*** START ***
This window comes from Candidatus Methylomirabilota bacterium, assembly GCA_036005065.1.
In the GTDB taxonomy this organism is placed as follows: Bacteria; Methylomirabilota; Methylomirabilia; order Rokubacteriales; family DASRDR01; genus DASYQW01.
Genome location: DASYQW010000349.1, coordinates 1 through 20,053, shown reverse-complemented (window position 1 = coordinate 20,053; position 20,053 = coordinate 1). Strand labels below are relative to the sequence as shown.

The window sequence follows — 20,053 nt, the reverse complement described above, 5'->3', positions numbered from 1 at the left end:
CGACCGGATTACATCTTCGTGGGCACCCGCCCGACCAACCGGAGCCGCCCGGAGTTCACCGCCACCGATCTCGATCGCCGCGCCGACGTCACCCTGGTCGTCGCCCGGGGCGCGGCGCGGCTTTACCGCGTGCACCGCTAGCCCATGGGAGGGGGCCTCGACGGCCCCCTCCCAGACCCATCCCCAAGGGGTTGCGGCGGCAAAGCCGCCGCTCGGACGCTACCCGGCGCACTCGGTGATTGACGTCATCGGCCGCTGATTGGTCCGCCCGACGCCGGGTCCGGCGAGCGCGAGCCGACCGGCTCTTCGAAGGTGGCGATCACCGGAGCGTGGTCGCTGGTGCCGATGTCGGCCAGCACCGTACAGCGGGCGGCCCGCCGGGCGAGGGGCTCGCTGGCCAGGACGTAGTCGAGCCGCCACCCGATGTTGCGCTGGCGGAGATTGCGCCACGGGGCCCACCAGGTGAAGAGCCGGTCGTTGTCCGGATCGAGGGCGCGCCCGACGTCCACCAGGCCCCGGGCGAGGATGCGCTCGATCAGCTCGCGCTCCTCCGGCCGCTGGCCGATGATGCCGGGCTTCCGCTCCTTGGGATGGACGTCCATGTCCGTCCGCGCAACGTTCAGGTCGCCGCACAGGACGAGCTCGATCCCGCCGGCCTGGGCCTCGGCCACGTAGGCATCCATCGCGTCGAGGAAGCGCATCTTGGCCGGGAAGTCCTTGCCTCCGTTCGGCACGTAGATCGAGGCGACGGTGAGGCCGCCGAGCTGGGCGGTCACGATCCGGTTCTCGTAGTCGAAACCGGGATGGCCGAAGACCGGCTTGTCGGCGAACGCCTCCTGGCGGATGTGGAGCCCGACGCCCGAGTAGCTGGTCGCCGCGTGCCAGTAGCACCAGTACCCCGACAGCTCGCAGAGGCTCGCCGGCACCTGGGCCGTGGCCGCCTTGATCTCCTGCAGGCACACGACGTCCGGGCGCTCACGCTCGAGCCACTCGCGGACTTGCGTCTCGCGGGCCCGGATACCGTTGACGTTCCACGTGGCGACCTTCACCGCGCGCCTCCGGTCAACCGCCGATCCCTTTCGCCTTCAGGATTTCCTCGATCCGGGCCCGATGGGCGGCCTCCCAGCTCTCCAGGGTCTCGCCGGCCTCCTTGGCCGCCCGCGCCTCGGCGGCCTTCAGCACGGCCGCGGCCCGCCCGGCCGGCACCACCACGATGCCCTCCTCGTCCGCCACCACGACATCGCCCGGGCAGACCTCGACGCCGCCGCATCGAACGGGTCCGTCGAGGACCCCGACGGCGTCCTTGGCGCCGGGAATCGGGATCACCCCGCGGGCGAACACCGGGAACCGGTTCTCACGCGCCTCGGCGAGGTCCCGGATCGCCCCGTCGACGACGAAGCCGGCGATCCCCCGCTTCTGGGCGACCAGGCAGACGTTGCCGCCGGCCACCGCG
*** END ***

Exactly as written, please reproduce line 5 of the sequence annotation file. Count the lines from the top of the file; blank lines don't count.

CGACCGGATTACATCTTCGTGGGCACCCGCCCGACCAACCGGAGCCGCCCGGAGTTCACCGCCACCGATCTCGATCGCCGCGCCGACGTCACCCTGGTCGTCGCCCGGGGCGCGGCGCGGCTTTACCGCGTGCACCGCTAGCCCATGGGAGGGGGCCTCGACGGCCCCCTCCCAGACCCATCCCCAAGGGGTTGCGGCGGCAAAGCCGCCGCTCGGACGCTACCCGGCGCACTCGGTGATTGACGTCATCGGCCGCTGATTGGTCCGCCCGACGCCGGGTCCGGCGAGCGCGAGCCGACCGGCTCTTCGAAGGTGGCGATCACCGGAGCGTGGTCGCTGGTGCCGATGTCGGCCAGCACCGTACAGCGGGCGGCCCGCCGGGCGAGGGGCTCGCTGGCCAGGACGTAGTCGAGCCGCCACCCGATGTTGCGCTGGCGGAGATTGCGCCACGGGGCCCACCAGGTGAAGAGCCGGTCGTTGTCCGGATCGAGGGCGCGCCCGACGTCCACCAGGCCCCGGGCGAGGATGCGCTCGATCAGCTCGCGCTCCTCCGGCCGCTGGCCGATGATGCCGGGCTTCCGCTCCTTGGGATGGACGTCCATGTCCGTCCGCGCAACGTTCAGGTCGCCGCACAGGACGAGCTCGATCCCGCCGGCCTGGGCCTCGGCCACGTAGGCATCCATCGCGTCGAGGAAGCGCATCTTGGCCGGGAAGTCCTTGCCTCCGTTCGGCACGTAGATCGAGGCGACGGTGAGGCCGCCGAGCTGGGCGGTCACGATCCGGTTCTCGTAGTCGAAACCGGGATGGCCGAAGACCGGCTTGTCGGCGAACGCCTCCTGGCGGATGTGGAGCCCGACGCCCGAGTAGCTGGTCGCCGCGTGCCAGTAGCACCAGTACCCCGACAGCTCGCAGAGGCTCGCCGGCACCTGGGCCGTGGCCGCCTTGATCTCCTGCAGGCACACGACGTCCGGGCGCTCACGCTCGAGCCACTCGCGGACTTGCGTCTCGCGGGCCCGGATACCGTTGACGTTCCACGTGGCGACCTTCACCGCGCGCCTCCGGTCAACCGCCGATCCCTTTCGCCTTCAGGATTTCCTCGATCCGGGCCCGATGGGCGGCCTCCCAGCTCTCCAGGGTCTCGCCGGCCTCCTTGGCCGCCCGCGCCTCGGCGGCCTTCAGCACGGCCGCGGCCCGCCCGGCCGGCACCACCACGATGCCCTCCTCGTCCGCCACCACGACATCGCCCGGGCAGACCTCGACGCCGCCGCATCGAACGGGTCCGTCGAGGACCCCGACGGCGTCCTTGGCGCCGGGAATCGGGATCACCCCGCGGGCGAACACCGGGAACCGGTTCTCACGCGCCTCGGCGAGGTCCCGGATCGCCCCGTCGACGACGAAGCCGGCGATCCCCCGCTTCTGGGCGACCAGGCAGACGTTGCCGCCGGCCACCGCG